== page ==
post #47 of 58
Quote:
Originally Posted by daRicksta View Post
 


Mummel, this video doesn't show a MES but it does a great of showing TBS and thick, bitter smoke (the wrong kind of TBS).

 

https://www.youtube.com/watch?v=2pUnCf404IM

 

Are you using your AMNPS? You've got the MES 40 Bluetooth--right?


Great Video Rick !!

 

Keep that handy for Newbies & others.

 

Some people think that thick heavy smoke is good, but it's not good on anything, and that video shows the difference!!

 

Bear

post #48 of 58
Quote:
Originally Posted by Brickguy221 View Post
 

Rick, the Hasty Bake Grills are made in Tulsa, OK with the first one being made in 1948, I think it is, so they have been around a long time. Mine is this one ...

 

http://shop.hastybake.com/collections/charcoal-grills/products/hasty-bake-legacy-131-powder-coated-charcoal-grill

 

It is approx 8+ years old. I think I paid around $800 for it. They smoke really-really great and once you get the coals right, they hold the temp really well for a long period of time. You just have to learn thru experience with it when to add charcoal bisques or if using charcoaled wood to maintain that temp ... usually about once an hr at most.

 

I used mine up until approx 2 years ago at which time I bought the MES 40" Generation 2.0 Smoker and found it easier to smoke with the MES, so I pretty much quit using the Hasty Bake except for Hamburgers now and then and I have even smoked Hamburgers with good results in the MES. 

 

For wood chips in the MES, I have been using Hickory-Apple mixed 2/3-1/3 and  also Jack Daniels more than the Hickory-Apple Mix on ribs, pork loins, etc. ... Mesquite on Tri-Tips rubbed with a rub called Pappys http://www.amazon.com/Pappys-Choice-Seasoning-Professional-Pack/dp/B002ODE1PQ . Also use Mesquite on Steaks. Cherry or Apple on some Chicken and Pecan on some chicken, depending what I am fixing. Peach on pork tenderloin coated with maple syrup and a home made rub and a home made sauce. I haven't tried brisket yet nor pulled pork nor cheese.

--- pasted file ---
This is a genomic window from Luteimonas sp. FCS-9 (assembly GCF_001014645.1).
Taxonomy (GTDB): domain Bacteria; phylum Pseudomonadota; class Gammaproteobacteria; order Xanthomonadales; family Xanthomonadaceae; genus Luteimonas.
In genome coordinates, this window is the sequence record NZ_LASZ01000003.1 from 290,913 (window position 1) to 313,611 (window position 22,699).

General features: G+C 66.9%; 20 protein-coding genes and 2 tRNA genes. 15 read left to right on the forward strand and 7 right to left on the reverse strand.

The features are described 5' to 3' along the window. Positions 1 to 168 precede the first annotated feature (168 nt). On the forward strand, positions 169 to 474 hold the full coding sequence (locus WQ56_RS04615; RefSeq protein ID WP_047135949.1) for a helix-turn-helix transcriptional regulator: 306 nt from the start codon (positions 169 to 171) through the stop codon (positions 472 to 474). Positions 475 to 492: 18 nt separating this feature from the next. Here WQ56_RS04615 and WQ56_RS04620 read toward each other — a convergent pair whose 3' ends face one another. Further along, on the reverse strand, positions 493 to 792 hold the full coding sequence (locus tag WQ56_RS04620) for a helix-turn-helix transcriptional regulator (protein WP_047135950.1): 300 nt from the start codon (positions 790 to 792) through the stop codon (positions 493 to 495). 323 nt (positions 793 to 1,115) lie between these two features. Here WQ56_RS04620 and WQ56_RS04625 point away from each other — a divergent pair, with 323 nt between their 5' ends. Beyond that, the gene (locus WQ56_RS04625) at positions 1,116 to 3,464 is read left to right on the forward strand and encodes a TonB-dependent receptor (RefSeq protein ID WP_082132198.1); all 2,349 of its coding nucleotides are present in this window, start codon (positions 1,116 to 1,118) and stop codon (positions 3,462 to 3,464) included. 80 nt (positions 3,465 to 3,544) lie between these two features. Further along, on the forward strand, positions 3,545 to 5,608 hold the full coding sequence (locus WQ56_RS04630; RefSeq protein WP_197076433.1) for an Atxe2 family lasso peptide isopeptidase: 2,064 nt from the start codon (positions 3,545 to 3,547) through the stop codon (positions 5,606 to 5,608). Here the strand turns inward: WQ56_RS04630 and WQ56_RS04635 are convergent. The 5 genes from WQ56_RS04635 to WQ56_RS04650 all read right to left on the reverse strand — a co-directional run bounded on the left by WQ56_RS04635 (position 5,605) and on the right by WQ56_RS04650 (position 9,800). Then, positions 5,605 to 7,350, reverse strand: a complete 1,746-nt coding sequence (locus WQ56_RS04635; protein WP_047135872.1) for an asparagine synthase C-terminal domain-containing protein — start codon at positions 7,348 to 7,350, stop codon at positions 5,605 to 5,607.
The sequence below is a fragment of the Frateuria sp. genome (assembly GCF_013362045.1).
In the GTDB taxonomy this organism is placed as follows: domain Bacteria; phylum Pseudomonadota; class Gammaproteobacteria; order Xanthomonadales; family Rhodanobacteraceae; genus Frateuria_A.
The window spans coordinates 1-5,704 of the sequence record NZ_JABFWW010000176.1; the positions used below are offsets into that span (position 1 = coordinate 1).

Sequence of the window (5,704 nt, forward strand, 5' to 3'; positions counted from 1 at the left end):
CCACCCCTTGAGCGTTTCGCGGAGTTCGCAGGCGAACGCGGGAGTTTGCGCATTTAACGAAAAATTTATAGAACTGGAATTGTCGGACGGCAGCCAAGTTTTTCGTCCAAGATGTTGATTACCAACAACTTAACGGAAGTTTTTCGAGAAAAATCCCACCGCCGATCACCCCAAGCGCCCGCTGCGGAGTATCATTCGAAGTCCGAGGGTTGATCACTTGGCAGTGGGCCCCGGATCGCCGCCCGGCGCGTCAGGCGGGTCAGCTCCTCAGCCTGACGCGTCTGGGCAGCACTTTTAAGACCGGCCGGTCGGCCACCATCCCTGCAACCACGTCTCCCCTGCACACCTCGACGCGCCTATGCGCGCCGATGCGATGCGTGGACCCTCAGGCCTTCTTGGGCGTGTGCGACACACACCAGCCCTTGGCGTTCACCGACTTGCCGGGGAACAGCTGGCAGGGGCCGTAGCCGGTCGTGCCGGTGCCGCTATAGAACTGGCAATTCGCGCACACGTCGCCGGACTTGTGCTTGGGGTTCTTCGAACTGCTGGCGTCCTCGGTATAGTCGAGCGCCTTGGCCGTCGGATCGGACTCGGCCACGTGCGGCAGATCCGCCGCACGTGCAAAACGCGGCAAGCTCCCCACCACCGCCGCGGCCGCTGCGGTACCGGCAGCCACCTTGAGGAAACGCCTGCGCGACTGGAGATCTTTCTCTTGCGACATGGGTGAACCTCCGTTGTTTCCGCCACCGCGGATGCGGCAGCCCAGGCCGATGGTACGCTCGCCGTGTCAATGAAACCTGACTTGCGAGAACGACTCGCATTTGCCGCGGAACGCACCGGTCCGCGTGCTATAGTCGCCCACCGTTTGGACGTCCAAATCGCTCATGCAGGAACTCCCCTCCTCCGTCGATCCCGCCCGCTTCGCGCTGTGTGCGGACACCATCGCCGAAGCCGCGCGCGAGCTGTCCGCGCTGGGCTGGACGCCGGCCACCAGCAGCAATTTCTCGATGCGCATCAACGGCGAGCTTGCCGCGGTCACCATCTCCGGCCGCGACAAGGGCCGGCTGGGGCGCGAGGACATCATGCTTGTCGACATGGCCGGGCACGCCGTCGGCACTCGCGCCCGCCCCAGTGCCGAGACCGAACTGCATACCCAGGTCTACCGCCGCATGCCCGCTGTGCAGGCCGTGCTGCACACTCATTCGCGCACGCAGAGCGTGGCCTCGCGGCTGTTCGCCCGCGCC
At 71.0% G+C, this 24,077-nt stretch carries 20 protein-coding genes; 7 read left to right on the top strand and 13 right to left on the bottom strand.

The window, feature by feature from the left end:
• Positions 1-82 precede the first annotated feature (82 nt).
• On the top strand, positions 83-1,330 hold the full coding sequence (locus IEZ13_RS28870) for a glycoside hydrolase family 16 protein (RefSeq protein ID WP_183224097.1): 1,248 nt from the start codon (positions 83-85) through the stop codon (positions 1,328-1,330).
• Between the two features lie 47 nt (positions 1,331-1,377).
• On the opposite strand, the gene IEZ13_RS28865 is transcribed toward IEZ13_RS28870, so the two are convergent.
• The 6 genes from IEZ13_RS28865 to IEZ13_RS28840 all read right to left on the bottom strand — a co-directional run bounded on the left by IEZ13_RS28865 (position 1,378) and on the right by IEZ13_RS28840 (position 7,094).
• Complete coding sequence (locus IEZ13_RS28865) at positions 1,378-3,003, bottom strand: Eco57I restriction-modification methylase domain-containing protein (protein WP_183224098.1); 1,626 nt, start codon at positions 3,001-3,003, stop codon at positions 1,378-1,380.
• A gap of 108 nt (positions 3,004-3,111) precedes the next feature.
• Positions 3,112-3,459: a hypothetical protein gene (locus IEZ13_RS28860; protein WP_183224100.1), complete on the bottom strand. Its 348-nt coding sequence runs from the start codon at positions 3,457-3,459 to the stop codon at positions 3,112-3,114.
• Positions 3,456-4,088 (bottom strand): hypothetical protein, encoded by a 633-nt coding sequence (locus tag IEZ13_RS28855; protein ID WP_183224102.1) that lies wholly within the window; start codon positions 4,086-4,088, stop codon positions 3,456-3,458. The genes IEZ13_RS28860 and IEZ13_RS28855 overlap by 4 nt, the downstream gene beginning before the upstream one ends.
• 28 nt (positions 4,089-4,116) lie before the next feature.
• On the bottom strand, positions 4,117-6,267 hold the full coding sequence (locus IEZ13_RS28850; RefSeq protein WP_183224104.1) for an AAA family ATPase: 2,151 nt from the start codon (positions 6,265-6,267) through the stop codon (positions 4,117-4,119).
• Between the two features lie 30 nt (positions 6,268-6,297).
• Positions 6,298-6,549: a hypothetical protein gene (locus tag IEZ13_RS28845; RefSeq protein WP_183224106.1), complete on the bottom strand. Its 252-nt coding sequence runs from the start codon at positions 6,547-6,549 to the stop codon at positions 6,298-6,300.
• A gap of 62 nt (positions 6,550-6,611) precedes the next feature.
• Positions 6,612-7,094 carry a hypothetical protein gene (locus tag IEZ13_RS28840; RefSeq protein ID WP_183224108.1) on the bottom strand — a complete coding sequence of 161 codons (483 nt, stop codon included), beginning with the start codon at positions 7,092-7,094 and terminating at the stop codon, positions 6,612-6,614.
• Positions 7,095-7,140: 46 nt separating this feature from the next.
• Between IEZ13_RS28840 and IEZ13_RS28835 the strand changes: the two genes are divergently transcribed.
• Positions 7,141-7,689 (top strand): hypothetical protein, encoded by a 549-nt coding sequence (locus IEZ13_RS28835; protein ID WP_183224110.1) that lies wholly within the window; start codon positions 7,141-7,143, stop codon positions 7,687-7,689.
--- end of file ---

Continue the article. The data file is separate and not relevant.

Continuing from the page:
Right now the Hasty Bake site isn't accessible so I'll check it later. Hickory/Apple is an interesting mix that would work really well with pork. Yep, ya gotta use mesquite on tri-tip if you're gonna do it right. That's my preferred wood. For Daddy's Day, my daughter requested grilled ribeye steaks so that I could use the meat rub she bought me (it looks outstanding) and who am I to say no to grilling steaks on my day? I'm smoking the ribeyes in my MES over mesquite wood pellets to about 130-135° IT and then I'll finish them on my Weber charcoal kettle grill over high heat for the sear. I'll the steaks for me and my boy to about 140° but the wimmensfolk like theirs well done so I have to ruin their steaks (I should just buy them chuck steak and be done with it!).

 

I'm not familiar with Pappy's but I already have commercial rubs and when I'm feeling industrious I make my own rubs and BBQ sauces from recipes in my various BBQ/grilling cookbooks--just like you do.

 

Tomorrow will mark the day of my first smoked pulled pork. I plan to smoke it over pecan and apple wood pellets. I've smoked beef brisket twice, with this last time being the best I've ever produced. I've smoked cheeses twice--very easy to do but but you have to still control the interior heat buildup inside the smoker even while cold smoking. The smoking pellets produce enough heat to soften and even partially melt the cheeses.

post #49 of 58
Quote:
Originally Posted by Bearcarver View Post
 


Great Video Rick !!

 

Keep that handy for Newbies & others.